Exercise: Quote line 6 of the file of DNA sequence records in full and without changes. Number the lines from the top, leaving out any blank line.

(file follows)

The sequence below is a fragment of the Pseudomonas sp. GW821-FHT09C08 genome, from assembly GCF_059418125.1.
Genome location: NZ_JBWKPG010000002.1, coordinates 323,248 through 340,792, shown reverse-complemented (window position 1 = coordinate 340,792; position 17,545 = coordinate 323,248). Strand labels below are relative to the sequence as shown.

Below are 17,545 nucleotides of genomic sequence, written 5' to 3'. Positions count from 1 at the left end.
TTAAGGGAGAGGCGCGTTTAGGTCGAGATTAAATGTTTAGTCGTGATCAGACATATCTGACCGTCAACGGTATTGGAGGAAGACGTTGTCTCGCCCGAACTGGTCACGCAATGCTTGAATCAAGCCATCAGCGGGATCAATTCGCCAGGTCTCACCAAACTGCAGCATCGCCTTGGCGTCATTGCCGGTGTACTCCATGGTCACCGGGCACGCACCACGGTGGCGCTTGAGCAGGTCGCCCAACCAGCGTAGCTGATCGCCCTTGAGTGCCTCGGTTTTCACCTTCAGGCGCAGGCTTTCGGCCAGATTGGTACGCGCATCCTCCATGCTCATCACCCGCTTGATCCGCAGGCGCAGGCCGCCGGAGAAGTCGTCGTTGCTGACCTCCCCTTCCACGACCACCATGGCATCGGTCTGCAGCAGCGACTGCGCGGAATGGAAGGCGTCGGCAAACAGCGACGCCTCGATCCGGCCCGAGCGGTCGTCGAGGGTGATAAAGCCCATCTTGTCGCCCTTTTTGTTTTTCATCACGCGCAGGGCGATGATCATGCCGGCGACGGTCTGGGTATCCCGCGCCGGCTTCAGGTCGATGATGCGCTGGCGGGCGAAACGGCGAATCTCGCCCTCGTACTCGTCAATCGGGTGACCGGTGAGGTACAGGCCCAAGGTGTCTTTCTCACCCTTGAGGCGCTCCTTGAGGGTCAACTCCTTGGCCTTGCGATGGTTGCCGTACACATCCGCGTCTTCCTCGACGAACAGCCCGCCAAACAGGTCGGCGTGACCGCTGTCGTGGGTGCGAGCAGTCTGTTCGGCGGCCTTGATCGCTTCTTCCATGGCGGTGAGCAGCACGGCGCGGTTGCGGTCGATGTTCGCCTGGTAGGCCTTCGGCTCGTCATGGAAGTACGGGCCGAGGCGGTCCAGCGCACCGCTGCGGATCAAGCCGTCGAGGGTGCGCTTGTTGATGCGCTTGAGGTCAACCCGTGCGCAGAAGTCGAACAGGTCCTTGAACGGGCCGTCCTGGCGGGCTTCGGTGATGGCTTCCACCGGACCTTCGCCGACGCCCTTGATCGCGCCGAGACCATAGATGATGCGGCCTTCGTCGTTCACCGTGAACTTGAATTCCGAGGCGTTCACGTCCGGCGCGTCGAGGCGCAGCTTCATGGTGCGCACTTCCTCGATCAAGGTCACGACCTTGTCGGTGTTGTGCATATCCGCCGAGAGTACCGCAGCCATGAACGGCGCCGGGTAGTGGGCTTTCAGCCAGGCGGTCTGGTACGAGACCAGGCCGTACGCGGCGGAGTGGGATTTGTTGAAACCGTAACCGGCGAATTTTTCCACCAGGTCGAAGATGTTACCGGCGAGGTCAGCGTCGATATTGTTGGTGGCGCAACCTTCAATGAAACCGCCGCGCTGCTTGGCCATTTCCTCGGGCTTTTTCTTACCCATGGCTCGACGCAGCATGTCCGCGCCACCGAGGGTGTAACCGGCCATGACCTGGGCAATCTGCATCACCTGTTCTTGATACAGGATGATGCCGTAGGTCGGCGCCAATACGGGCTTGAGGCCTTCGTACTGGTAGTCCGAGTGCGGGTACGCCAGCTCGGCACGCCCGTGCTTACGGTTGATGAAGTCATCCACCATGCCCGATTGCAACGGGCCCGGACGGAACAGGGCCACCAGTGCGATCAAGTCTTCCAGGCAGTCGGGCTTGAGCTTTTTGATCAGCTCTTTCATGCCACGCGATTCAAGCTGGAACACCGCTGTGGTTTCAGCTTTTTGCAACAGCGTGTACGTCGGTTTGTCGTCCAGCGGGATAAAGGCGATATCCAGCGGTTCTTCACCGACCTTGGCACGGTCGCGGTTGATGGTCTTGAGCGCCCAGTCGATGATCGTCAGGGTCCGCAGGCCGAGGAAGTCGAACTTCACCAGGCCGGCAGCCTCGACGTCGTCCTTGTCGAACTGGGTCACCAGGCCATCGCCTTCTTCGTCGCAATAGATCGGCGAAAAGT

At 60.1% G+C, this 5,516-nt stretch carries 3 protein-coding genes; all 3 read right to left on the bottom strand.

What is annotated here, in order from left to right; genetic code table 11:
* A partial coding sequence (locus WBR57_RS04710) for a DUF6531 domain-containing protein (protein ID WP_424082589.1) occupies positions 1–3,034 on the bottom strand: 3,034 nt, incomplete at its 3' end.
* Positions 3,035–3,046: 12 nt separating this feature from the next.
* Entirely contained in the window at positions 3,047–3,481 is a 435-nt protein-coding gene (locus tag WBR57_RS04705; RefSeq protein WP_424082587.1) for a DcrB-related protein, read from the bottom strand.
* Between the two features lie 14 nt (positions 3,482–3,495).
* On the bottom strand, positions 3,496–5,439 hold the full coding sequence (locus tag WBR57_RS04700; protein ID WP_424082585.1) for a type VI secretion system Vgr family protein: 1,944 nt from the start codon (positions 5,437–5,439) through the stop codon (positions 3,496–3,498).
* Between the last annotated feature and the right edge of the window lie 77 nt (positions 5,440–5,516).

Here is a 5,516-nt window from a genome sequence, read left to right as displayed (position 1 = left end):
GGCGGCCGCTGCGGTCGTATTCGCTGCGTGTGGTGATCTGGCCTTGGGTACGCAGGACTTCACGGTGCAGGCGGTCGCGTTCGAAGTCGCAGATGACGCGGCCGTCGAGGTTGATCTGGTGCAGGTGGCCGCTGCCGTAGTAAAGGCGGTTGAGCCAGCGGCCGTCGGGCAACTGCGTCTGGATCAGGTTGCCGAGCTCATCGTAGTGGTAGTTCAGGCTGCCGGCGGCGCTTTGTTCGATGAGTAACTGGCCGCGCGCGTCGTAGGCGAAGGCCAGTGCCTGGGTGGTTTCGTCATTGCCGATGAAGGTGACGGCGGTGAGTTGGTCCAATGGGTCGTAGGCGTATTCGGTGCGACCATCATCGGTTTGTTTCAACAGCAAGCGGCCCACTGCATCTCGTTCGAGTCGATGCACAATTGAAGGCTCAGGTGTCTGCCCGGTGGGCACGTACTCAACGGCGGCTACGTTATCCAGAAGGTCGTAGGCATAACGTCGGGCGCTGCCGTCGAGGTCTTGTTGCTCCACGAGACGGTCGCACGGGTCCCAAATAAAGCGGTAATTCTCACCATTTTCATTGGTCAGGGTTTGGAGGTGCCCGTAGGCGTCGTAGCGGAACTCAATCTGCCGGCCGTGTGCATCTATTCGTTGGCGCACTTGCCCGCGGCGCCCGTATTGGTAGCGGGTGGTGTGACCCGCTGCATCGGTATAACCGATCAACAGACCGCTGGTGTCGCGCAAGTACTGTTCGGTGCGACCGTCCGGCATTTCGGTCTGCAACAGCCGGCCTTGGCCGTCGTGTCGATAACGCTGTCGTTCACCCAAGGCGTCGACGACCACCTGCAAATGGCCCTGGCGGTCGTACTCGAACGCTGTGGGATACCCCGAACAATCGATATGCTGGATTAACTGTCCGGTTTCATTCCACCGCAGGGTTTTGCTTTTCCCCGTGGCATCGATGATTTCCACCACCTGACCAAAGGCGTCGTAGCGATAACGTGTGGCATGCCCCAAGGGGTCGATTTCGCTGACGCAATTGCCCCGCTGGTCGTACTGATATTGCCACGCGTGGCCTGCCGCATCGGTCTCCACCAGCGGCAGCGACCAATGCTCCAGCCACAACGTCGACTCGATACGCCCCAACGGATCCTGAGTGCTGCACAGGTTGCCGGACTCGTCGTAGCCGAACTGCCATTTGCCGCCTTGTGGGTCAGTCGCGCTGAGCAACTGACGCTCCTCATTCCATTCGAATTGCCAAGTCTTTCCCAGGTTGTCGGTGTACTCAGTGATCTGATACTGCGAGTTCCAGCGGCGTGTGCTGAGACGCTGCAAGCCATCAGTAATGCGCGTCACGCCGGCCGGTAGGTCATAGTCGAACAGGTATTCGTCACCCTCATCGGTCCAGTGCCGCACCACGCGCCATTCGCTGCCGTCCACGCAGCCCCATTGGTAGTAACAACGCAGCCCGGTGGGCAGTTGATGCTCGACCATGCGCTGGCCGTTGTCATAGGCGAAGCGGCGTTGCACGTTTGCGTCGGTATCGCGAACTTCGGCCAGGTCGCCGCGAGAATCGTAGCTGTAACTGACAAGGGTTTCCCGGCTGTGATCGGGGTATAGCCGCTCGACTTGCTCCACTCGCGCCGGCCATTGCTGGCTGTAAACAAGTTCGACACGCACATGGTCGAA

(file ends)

What is annotated here, in order from left to right; genetic code table 11: